If you live in Florida, chances are you're here for the fantastic year-round weather, the shimmering blue waters, and stunning sandy beaches. The Sunshine State is the perfect place for nature enthusiasts to compile a destinations bucket list, and you'll want to add this Florida park to your list - they have one of the BEST spots to swim and snorkel with marine life.
Phil Foster Park near West Palm Beach is a true water-recreation wonderland. With a beautiful span of beachfront perfect for swimming, diving, boating, kayaking, and sunbathing, you'll find yourself in an unlikely place for this paradise - off of the Blue Heron Bridge connecting Florida's mainland to Singer Island.
Easily the best gem at this park though is their snorkeling trail - a trail made of limestone boulders and fabricated reef modules that spans a massive two-acre area in 6 to 10 feet deep water. 600 tons of rock were used to build this artificial reef, and it attracts a ton of stunning marine life that you can observe, immersing you in a magical underwater world of fishies.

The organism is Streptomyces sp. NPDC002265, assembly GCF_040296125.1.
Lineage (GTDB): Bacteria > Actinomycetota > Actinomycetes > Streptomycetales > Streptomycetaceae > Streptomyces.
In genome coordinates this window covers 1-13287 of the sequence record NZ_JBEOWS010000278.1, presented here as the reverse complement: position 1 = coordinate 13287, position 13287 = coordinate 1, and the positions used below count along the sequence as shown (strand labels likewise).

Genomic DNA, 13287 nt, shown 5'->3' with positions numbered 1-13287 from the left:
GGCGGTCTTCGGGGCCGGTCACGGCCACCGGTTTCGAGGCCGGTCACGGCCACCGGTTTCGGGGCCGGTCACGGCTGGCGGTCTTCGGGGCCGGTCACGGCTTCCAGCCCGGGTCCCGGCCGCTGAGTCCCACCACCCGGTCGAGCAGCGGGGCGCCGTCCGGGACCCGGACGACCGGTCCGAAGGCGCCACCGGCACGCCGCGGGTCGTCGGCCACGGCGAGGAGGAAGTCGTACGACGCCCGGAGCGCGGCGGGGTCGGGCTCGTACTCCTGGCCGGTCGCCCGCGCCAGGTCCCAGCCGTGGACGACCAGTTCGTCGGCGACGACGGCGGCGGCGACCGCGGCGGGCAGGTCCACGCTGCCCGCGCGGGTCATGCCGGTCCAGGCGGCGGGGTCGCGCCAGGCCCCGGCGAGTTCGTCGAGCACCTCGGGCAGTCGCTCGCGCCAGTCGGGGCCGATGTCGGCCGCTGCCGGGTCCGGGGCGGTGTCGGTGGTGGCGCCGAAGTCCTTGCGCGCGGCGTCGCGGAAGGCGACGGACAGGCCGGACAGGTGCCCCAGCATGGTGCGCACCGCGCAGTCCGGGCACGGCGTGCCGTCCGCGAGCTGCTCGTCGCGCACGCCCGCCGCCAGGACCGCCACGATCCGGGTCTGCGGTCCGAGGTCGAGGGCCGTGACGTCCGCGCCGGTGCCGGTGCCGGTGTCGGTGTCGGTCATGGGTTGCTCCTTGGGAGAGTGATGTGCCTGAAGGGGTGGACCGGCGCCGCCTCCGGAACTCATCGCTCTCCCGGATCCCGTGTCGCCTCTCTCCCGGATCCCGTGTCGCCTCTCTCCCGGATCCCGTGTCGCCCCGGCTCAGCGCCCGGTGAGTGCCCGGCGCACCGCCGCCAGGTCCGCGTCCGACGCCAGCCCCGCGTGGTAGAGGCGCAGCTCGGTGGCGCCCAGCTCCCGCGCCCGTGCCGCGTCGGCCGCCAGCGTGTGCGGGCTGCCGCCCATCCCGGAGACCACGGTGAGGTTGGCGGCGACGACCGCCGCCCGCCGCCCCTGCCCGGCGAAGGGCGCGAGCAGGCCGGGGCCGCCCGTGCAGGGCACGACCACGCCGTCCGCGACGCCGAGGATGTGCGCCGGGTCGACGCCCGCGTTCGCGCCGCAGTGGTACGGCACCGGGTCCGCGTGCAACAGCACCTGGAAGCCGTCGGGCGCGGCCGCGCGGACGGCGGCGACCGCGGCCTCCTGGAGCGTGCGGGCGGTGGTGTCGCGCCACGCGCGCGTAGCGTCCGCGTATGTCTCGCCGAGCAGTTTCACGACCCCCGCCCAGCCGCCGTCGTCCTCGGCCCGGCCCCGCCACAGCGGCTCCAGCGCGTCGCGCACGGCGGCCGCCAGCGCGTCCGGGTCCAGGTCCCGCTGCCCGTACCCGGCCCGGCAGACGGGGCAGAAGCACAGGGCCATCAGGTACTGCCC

If you're up for a little adventure, a bit outside of the snorkeling area, you can find a sunken ship. During high tide, you can expect to see some unique marine life, such as giant starfish, eels, stingrays, or the occasional octopus or manatee.
If you're ready to dive into the deep blue sea, Phil Foster Park on Blue Heron Bridge is located at 900 E. Blue Heron Boulevard Riviera Beach, Florida 33404. You can snorkel with your fishie friends at this park daily from sunrise to sunset, with the exception of the boat ramps which are open 24/7.
For more information about Phil Foster Park and their park rules, check out their website here.
We strongly advise that before you go swimming or visit a potentially hazardous location, you check for the most recent updates on potential hazards, security, water quality, and closures. If you do plan to visit a location, respect the environment. If a starfish is free floating through the water or in the sand, it is okay to touch them - but do not remove them from rocks, as they attach their little tube feet to stay in place; removing them from the rock can damage these tubes. Please leave all wildlife in their natural habitat.